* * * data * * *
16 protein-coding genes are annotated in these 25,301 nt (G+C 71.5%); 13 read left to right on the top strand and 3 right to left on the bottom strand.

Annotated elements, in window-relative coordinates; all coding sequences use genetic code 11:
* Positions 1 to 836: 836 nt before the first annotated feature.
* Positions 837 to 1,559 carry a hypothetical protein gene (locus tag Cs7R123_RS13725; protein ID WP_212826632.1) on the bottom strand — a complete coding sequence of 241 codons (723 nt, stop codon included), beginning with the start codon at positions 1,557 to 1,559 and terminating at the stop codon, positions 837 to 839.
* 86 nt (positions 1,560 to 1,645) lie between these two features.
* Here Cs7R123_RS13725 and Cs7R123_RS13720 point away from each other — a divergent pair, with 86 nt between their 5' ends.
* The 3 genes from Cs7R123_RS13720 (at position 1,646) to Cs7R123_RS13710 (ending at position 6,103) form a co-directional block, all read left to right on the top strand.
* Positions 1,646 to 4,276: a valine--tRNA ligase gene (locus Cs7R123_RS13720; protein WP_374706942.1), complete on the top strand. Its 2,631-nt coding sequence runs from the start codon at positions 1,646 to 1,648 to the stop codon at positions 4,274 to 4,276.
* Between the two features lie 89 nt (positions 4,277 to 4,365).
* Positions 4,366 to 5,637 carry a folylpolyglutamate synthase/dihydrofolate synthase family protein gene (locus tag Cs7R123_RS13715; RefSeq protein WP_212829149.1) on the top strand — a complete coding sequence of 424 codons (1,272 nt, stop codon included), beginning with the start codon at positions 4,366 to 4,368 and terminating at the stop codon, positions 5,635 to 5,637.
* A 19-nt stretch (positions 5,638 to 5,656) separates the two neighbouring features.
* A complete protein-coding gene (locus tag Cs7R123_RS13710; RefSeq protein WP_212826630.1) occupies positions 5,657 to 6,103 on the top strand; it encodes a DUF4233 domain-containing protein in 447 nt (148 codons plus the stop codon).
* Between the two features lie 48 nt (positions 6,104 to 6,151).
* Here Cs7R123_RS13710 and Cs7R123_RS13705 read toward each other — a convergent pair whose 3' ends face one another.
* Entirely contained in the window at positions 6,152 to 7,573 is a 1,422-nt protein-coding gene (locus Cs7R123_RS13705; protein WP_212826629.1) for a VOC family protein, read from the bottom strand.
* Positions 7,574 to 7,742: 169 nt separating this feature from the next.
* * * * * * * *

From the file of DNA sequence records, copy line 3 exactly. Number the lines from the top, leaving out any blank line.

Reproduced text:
* Positions 1 to 836: 836 nt before the first annotated feature.